Temperature-sensitive nanohydrogel carriers are systems that exhibit swelling behavior that is dependent on temperature changes and are a widely studied field.19 A temperature-sensitive drug-release design was reported by Ichikawa and Fukumori20 in 1999. The design consists of a water-soluble hemostatic drug core inside a thermosensitive poly[N-isopropylacrylamide (NIPAAm)] nanohydrogel containing an ethyl cellulose shell. Ichikawa and Fukumori20 stated that the mentioned shell could change and revert to its initial size with temperature changes between 30°C and 50°C in water and that nanohydrogels exhibit positive thermosensitive swelling. The drug release rate is reported to be not only temperature dependent but also nanohydrogel concentration dependent.20 A very recent study introduced thermosensitive 5-fluorouracil (5-FU; a chemotherapeutic drug employed for solid tumor treatments) containing methyl cellulose (MC) nanohydrogels for decreased side effects of chemotherapy. In this 2018 study Dalwadi and Patel21 produced MC nanohydrogels by a tip probe-sonicator method from MC hydrogels. 5-FU release depends on both temperature and its biodegradability. Within 48 h the drug is released in the injected area, preventing a cytotoxic drug burst in a very large area as in conventional chemotherapy.21

pH- and/or ionic-strength-sensitive nanohydrogel carriers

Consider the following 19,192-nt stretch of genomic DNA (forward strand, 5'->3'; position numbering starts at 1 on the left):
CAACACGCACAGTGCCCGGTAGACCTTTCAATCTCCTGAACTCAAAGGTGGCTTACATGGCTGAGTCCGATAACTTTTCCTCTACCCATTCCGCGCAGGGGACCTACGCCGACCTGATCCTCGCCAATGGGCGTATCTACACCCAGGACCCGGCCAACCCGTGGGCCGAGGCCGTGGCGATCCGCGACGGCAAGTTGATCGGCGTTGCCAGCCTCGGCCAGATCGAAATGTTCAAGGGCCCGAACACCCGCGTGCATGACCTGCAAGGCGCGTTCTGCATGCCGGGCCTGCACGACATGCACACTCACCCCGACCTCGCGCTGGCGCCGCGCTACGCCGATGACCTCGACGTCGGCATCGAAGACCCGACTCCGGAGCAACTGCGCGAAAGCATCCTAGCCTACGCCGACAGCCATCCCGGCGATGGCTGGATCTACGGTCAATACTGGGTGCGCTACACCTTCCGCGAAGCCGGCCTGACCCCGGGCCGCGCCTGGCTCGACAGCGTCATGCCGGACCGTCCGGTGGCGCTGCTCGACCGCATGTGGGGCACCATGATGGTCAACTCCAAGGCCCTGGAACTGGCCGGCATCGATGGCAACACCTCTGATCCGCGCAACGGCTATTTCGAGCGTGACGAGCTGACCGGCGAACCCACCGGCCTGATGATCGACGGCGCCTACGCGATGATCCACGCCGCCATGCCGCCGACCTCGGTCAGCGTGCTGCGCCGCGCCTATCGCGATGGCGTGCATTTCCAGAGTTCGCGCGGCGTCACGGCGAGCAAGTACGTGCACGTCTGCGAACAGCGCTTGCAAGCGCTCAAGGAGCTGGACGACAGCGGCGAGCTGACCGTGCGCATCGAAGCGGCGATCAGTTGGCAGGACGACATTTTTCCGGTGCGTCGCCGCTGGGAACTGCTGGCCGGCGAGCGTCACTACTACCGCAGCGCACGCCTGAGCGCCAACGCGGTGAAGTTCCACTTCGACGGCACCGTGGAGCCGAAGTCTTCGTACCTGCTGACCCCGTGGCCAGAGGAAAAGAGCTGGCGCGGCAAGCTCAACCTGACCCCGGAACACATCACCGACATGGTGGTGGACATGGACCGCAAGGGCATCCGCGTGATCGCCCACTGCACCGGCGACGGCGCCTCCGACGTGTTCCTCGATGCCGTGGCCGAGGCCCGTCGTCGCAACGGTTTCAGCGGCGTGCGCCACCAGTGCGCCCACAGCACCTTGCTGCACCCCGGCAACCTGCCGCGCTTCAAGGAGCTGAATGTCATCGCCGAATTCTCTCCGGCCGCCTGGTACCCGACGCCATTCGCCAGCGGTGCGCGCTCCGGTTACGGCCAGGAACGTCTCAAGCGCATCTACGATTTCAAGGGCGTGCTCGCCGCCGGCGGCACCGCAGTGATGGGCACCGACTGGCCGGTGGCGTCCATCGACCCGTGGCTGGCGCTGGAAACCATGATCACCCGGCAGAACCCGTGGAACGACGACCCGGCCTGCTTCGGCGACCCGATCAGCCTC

pH and/or ionic strength sensitivity allows nanocarriers’ mesh size to be manipulated according to the environmental pH. Elsaeed et al.22 synthesized poly(NIPA-co-AAC) nanohydrogels by inverse microemulsion polymerization method in 2010. On average, the diameter of these nanohydrogels is reported to range between 60 and 80 nm. The team delivers a possible drug release methodology that is pH dependent through poly (NIPA-co-AAC) nanohydrogel by characterizing its swelling behavior between the pH values of 4.00 and 8.00 (ionic strength=0.4). That study shows that the nanohydrogels’ swelling capacity increased with environmental pH.22 In an earlier study, in 2004, Dufresne et al.23 reported pH-sensitive poly (N-isopropylacrylamide) derivative copolymers or poly(alkyl(meth)acrylate) diblock copolymers were produced as indomethacin (a nonsteroidal anti-inflammatory drug), fenofibrate (a drug for treating abnormal blood lipid levels), and doxorubicin (DOX) and aluminum chloride phthalocyanine carriers. PNIPAM copolymers were stated to be synthesized by free radical polymerization while the poly[alkyl(meth)acrylate] diblock copolymers were synthesized by atom transfer radical polymerization. The team carried out both in vitro and in vivo assays. Dufresne et al.23 refer to the PNIPAM derivatives as a potential safe alternative to Cremophor®EL, a common carrier for various poorly water-soluble drugs. Furthermore, poly[alkyl(meth)acrylate] derivative [polyethylene glycol (PEG)-b-(EA-co-MAA)] nanoparticles were stated to be excellent carriers for hydrophobic drugs that could be used orally. The carrier system is reported to exhibit dissociation behavior with increasing pH.23